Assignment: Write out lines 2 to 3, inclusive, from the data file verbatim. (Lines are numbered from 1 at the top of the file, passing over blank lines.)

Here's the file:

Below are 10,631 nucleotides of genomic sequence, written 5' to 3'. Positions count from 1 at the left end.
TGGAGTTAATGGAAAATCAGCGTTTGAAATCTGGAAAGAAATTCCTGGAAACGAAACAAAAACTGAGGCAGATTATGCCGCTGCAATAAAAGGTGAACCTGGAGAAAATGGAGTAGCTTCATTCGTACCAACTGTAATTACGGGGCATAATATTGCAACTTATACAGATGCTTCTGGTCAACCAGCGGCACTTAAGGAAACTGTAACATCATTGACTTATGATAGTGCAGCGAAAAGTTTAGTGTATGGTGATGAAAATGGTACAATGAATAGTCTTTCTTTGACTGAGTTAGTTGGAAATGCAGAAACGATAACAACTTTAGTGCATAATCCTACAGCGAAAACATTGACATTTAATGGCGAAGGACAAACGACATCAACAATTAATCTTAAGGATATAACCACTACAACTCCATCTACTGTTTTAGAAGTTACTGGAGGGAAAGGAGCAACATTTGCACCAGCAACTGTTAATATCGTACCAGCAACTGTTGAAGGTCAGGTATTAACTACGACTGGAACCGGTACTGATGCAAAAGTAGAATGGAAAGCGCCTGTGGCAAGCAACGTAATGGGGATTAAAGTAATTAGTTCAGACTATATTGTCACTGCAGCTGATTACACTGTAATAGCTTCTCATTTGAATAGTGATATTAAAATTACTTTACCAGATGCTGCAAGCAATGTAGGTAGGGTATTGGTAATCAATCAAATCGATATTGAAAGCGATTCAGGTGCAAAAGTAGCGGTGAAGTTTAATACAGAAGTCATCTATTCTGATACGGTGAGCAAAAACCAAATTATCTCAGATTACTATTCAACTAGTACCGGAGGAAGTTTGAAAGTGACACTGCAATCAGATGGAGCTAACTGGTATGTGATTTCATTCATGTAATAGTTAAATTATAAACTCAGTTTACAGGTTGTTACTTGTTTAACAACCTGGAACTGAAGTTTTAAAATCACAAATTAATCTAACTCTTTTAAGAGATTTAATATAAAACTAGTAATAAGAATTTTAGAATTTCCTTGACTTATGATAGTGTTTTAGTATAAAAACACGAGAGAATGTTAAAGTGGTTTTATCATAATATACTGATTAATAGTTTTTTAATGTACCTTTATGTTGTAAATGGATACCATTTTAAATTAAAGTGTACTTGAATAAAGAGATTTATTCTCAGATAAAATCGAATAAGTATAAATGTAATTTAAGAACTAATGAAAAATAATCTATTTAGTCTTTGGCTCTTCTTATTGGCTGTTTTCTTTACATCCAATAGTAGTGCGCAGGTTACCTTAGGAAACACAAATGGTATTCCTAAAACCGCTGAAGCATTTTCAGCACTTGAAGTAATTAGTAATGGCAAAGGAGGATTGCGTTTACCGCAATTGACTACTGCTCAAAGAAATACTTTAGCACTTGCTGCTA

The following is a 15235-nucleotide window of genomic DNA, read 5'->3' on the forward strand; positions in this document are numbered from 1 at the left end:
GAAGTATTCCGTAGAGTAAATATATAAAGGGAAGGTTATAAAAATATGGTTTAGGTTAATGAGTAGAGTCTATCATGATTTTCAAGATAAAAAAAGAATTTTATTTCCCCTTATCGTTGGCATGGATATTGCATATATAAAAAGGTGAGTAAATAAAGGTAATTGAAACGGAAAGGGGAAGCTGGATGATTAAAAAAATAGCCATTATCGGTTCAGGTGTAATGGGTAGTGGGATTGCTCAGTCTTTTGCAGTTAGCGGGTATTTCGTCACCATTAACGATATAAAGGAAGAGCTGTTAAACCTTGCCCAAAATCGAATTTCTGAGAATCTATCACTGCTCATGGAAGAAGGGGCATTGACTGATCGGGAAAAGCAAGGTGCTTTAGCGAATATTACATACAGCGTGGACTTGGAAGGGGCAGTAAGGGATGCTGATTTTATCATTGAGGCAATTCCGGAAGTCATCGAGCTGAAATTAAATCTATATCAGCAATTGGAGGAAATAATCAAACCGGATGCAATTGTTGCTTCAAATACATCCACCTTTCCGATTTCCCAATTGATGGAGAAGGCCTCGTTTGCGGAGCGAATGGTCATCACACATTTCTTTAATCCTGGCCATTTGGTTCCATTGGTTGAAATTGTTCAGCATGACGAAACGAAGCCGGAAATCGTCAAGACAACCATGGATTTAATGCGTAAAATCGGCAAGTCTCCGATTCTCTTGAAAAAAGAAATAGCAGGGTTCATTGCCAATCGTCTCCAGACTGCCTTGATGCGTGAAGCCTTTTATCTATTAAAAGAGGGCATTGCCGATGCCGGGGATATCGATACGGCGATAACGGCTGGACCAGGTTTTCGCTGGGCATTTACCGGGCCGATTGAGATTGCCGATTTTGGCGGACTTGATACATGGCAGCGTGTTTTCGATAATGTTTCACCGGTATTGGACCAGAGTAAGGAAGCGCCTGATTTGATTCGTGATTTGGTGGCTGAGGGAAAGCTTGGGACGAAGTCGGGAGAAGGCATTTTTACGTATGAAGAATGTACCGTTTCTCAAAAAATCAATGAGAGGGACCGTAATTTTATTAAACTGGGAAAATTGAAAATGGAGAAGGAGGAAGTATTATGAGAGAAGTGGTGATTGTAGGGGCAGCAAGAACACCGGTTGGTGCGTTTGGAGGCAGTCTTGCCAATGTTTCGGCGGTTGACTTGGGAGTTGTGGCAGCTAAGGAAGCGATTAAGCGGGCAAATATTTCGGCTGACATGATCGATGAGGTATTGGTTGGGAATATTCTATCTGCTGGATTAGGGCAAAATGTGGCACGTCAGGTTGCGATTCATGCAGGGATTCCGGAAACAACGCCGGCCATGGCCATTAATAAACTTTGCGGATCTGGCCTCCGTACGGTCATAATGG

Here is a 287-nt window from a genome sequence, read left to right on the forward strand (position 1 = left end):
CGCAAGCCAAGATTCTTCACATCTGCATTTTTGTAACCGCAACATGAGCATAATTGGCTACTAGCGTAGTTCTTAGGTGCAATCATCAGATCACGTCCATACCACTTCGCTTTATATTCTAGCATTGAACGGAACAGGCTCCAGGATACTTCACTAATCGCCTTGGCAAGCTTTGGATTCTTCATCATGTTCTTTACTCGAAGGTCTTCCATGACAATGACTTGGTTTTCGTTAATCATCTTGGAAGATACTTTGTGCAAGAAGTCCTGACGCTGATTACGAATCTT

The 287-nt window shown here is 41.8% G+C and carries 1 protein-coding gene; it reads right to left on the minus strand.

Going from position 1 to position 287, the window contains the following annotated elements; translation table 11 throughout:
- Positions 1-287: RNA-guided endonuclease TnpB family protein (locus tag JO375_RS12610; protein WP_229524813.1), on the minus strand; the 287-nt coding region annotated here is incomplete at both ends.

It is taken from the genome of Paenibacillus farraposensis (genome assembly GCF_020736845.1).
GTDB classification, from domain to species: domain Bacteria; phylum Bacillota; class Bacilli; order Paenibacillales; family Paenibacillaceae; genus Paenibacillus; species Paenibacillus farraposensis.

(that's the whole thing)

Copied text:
TGGAGTTAATGGAAAATCAGCGTTTGAAATCTGGAAAGAAATTCCTGGAAACGAAACAAAAACTGAGGCAGATTATGCCGCTGCAATAAAAGGTGAACCTGGAGAAAATGGAGTAGCTTCATTCGTACCAACTGTAATTACGGGGCATAATATTGCAACTTATACAGATGCTTCTGGTCAACCAGCGGCACTTAAGGAAACTGTAACATCATTGACTTATGATAGTGCAGCGAAAAGTTTAGTGTATGGTGATGAAAATGGTACAATGAATAGTCTTTCTTTGACTGAGTTAGTTGGAAATGCAGAAACGATAACAACTTTAGTGCATAATCCTACAGCGAAAACATTGACATTTAATGGCGAAGGACAAACGACATCAACAATTAATCTTAAGGATATAACCACTACAACTCCATCTACTGTTTTAGAAGTTACTGGAGGGAAAGGAGCAACATTTGCACCAGCAACTGTTAATATCGTACCAGCAACTGTTGAAGGTCAGGTATTAACTACGACTGGAACCGGTACTGATGCAAAAGTAGAATGGAAAGCGCCTGTGGCAAGCAACGTAATGGGGATTAAAGTAATTAGTTCAGACTATATTGTCACTGCAGCTGATTACACTGTAATAGCTTCTCATTTGAATAGTGATATTAAAATTACTTTACCAGATGCTGCAAGCAATGTAGGTAGGGTATTGGTAATCAATCAAATCGATATTGAAAGCGATTCAGGTGCAAAAGTAGCGGTGAAGTTTAATACAGAAGTCATCTATTCTGATACGGTGAGCAAAAACCAAATTATCTCAGATTACTATTCAACTAGTACCGGAGGAAGTTTGAAAGTGACACTGCAATCAGATGGAGCTAACTGGTATGTGATTTCATTCATGTAATAGTTAAATTATAAACTCAGTTTACAGGTTGTTACTTGTTTAACAACCTGGAACTGAAGTTTTAAAATCACAAATTAATCTAACTCTTTTAAGAGATTTAATATAAAACTAGTAATAAGAATTTTAGAATTTCCTTGACTTATGATAGTGTTTTAGTATAAAAACACGAGAGAATGTTAAAGTGGTTTTATCATAATATACTGATTAATAGTTTTTTAATGTACCTTTATGTTGTAAATGGATACCATTTTAAATTAAAGTGTACTTGAATAAAGAGATTTATTCTCAGATAAAATCGAATAAGTATAAATGTAATTTAAGAACTAATGAAAAATAATCTATTTAGTCTTTGGCTCTTCTTATTGGCTGTTTTCTTTACATCCAATAGTAGTGCGCAGGTTACCTTAGGAAACACAAATGGTATTCCTAAAACCGCTGAAGCATTTTCAGCACTTGAAGTAATTAGTAATGGCAAAGGAGGATTGCGTTTACCGCAATTGACTACTGCTCAAAGAAATACTTTAGCACTTGCTGCTA

The following is a 15235-nucleotide window of genomic DNA, read 5'->3' on the forward strand; positions in this document are numbered from 1 at the left end: